|Robert Hogan and David Van Pelt in Rutherford & Son.|
When I read that Githa Sowerby hid her gender for the original production of Rutherford & Son, which was attributed to "K.G. Sowerby," I was glad to be living in 2012 and not 1912. Times have certainly changed for the better, I told myself with confidence.
Then I recalled a study released three years ago that showed that overwhelmingly more plays by men than women are produced in New York, and that the same play with a distinctly female author's name attached to it is treated differently than when it's submitted with a male writer's name attached.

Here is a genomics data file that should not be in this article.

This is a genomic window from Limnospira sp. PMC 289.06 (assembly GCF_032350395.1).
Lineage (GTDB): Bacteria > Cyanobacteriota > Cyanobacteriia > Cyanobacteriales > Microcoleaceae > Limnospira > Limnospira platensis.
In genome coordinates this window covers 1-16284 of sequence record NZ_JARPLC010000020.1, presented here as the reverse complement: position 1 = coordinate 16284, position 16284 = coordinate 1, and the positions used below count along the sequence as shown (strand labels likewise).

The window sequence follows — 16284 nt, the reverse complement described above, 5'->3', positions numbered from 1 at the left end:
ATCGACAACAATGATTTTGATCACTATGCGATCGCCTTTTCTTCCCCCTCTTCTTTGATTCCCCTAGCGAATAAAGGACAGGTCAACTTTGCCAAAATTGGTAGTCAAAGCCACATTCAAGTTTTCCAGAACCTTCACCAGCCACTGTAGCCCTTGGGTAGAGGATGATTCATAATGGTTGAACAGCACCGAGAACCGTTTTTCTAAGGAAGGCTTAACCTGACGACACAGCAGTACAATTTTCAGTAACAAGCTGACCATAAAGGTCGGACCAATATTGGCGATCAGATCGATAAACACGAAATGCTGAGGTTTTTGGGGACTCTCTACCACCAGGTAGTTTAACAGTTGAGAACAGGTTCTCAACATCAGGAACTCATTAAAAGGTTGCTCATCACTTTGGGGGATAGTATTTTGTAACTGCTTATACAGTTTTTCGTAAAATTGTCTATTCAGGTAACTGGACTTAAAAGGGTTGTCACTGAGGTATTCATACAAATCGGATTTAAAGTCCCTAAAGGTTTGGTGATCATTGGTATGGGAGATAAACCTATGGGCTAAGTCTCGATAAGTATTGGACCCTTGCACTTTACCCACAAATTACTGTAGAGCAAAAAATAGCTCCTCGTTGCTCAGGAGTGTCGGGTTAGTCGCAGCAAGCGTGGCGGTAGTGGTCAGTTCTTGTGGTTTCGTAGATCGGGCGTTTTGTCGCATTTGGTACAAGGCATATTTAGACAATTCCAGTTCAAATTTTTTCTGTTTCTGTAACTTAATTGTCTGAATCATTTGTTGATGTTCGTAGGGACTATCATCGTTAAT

It happens in fiction too. When Nora Roberts started writing futuristic thrillers, she took the moniker J.D. Robb, and of course the Harry Potter books aren't attributed to Joanne Rowling but to J.K.
Interstingly, in Rutherford & Son, the two strongest characters aren't the titular industrialist and his eldest male child, but Rutherford's daughter and daughter-in-law, wonderfully played by Sara Surrey and Allison McLemore.